In general, assignments will be graded based on the following general criteria:

  • Correctness (e.g. concepts, techniques, and tools are used appropriately)
  • Completeness (e.g. written work address all aspects of the problem as described in the assignment specification.)
  • Clarity (e.g. written work and diagrams are free of typographical and grammatical errors, and are formatted neatly)

 Course Grading Breakdown

Writing assignments & other individual work 25%
Project design & other group work 25%
Quizzes 30%
Final Exam 20%
TOTAL 100%


Course Grading Scale

The following are minimum cutoffs for each grade:

  • 93.00% = A
  • 90.00% = A-
  • 87.00% = B+
  • 83.00% = B
  • 80.00% = B-
  • 77.00% = C+
  • 70.00% = C
  • 60.00% = D
  • less than 60.00% = F

Final grades WILL NOT be rounded up.

Course Policies and Expectations

Late Policy

  • Late Submissions: All work must be completed and turned in before the due date and time.
    • Assignments submitted late are deducted 25% for each 24 hours period after the due date and time i.e max 75% within 24 hours of the due date and time, max 50%  within the next 24 hours, and so on.
    • There are no exceptions to the late submission policy.
  • Logging into Canvas - Students are expected to login regularly to check for course updates, announcements, emails, discussions, etc.
    • Updates will occur regularly so please make sure to keep up with announcements and updates to the course site.
  • Emailing through Canvas - Students are expected to use Canvas for all course email communication.
  • Attending virtual meetings - Students are expected to use specified virtual meeting tool(s) for collaboration, meetings, presentations, etc., as needed.


Find extensive information and links to many resources, including the Penn State library, web conferencing, course tools, writing help, and much more on the Resources (Links to an external site.) page.

Academic Integrity

Penn State and the College of Information Sciences and Technology are committed to maintaining Penn State's policy on Academic Integrity in this and all other courses. We take academic integrity matters seriously and expect you to become a partner to the University/College standards of academic excellence.

For more information, please review these policies and procedures:

While utilizing additional sources outside of this class is encouraged for gaining a better understanding of course concepts, seeking explicit answers for graded assignments from outside sources (e.g. Course Hero, Chegg, tutoring services like, etc.) is considered CHEATING and will not be tolerated. Sanctions range from failure of the assignment or course to dismissal from the University. Additionally, sharing course content without permission is a violation of copyright and may result in university sanctions and/or legal ramifications. Contact your instructor with questions related to this topic.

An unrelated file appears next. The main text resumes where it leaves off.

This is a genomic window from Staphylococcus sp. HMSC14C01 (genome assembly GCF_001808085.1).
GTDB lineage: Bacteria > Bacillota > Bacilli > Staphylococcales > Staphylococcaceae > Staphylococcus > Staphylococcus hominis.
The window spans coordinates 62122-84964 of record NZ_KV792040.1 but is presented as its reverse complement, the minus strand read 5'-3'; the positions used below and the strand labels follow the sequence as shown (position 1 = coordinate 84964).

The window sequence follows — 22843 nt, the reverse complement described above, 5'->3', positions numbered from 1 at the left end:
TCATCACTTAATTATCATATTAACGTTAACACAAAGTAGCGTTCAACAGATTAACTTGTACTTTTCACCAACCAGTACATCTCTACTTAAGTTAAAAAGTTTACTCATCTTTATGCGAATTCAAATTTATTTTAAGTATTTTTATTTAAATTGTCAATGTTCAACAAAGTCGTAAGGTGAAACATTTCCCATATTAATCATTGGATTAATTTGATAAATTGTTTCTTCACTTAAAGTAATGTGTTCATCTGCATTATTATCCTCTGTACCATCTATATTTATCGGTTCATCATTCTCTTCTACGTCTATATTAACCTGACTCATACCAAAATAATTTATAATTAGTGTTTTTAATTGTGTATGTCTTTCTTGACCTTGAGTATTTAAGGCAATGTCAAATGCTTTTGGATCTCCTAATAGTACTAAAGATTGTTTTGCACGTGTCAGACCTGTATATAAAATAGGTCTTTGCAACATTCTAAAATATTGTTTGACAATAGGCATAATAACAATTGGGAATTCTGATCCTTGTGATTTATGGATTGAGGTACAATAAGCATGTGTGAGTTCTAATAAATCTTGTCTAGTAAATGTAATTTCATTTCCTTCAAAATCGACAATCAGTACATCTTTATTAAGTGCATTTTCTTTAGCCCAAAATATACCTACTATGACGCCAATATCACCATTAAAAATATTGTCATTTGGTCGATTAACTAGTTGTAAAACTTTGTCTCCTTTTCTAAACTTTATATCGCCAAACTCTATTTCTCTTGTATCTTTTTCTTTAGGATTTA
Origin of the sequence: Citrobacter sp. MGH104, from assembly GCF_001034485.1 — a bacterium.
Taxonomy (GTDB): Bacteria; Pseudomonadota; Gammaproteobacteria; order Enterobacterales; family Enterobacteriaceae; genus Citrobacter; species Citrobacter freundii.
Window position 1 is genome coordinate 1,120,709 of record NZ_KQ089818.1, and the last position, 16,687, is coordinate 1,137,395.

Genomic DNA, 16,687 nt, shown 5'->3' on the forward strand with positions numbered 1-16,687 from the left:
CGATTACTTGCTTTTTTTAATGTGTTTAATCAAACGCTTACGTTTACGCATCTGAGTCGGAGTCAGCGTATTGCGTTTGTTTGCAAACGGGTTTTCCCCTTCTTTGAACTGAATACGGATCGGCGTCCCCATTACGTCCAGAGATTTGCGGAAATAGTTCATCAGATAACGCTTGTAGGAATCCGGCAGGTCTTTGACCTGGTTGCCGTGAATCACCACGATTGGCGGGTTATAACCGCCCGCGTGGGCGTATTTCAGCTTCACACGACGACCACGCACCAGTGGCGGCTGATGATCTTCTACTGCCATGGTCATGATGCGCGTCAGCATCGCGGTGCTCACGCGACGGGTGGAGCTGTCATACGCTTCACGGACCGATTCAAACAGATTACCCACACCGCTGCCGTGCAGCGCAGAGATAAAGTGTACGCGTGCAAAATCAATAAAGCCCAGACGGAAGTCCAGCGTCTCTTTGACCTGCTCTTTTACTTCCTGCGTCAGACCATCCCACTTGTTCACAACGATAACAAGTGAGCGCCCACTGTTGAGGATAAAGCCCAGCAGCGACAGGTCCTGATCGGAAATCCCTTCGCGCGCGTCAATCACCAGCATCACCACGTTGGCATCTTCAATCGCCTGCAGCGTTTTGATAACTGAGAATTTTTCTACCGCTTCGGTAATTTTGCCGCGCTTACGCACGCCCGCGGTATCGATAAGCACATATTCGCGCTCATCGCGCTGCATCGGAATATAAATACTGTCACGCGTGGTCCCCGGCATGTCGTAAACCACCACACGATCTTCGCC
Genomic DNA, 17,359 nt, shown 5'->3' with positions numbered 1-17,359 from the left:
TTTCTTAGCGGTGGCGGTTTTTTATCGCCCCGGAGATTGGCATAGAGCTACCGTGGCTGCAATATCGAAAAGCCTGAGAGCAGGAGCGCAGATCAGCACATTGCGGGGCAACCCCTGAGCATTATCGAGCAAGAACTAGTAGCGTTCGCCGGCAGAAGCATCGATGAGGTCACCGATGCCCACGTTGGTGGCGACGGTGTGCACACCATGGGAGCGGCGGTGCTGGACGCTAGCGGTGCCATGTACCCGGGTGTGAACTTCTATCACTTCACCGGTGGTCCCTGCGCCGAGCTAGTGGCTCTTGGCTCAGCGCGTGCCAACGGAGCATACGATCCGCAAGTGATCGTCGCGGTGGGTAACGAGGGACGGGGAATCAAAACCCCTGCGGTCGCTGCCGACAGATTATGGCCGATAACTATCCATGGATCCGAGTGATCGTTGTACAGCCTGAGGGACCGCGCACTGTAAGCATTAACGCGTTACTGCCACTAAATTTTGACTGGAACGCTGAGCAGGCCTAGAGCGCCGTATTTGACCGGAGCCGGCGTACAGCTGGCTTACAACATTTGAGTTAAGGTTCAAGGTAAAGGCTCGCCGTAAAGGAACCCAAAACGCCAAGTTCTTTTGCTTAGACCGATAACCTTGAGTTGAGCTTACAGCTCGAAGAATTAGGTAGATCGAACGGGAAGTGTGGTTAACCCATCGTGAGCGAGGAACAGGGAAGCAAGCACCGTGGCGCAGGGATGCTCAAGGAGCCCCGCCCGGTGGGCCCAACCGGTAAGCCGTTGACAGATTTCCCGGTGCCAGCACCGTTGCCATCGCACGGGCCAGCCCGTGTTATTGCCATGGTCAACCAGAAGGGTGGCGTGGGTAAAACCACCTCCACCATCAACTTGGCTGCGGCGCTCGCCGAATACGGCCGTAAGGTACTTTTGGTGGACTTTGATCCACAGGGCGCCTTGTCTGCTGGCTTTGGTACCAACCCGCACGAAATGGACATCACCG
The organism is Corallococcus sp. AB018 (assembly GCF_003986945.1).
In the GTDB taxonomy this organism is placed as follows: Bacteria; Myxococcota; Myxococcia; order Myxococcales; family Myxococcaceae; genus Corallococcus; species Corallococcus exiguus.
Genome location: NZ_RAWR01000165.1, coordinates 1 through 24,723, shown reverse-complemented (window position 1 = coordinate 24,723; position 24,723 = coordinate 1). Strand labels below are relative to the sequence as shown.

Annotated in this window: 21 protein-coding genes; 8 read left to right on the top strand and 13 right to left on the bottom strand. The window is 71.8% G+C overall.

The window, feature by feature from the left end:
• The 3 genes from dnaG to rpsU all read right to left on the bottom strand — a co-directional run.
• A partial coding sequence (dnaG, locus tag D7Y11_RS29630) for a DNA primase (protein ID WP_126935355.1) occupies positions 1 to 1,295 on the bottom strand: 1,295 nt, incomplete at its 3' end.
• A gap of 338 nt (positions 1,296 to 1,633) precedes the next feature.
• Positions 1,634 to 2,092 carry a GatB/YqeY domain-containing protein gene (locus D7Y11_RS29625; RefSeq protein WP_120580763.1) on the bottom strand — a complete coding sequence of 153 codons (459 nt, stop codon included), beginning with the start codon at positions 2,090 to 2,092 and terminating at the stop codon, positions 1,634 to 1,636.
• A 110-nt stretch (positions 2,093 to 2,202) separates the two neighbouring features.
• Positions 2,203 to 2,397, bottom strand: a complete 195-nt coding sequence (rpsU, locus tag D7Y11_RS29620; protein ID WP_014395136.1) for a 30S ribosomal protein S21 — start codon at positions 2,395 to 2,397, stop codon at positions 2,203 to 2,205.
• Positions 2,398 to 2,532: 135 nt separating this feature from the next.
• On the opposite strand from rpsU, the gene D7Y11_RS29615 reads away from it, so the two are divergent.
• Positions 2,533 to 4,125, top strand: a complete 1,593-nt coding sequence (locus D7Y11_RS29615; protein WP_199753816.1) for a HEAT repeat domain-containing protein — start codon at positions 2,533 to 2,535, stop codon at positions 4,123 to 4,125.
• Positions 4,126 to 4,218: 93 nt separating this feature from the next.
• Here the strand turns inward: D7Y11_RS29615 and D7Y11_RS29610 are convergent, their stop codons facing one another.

University Policies

Review current information regarding various Penn State policies (such as copyright, counseling, psychological services, disability and military accommodations, discrimination, harassment, emergencies, trade names, etc.) on the University Policies page.

Penn State takes great pride to foster a diverse and inclusive environment for students, faculty, and staff. Acts of intolerance, discrimination, or harassment due to age, ancestry, color, disability, gender, gender identity, national origin, race, religious belief, sexual orientation, or veteran status are not tolerated and can be reported through Educational Equity via the Report Bias webpage (


Find extensive information and links to many Penn State and IST resources (including the Penn State libraries, video conferencing tools, technology and software, writing and research help, and much more) on the Resources page.

Technical Requirements

Standard World Campus computer technical specifications are assumed for this course. Please test your computer for requirements. In addition, a webcam and a headset with a microphone are REQUIRED for the course. These may be used for virtual meetings, virtual office hours, interactions with classmates and your instructor, and group presentations - which are all conducted with virtual meeting tools. No special software is required.


The following schedule outlines the topics covered in this course, along with the associated time frames, readings, activities, and assignments. All due dates reflect Eastern Time (ET). Specifying the time zone ensures that all students have the same deadlines, regardless of where they live.

Course Summary:

Date Details Due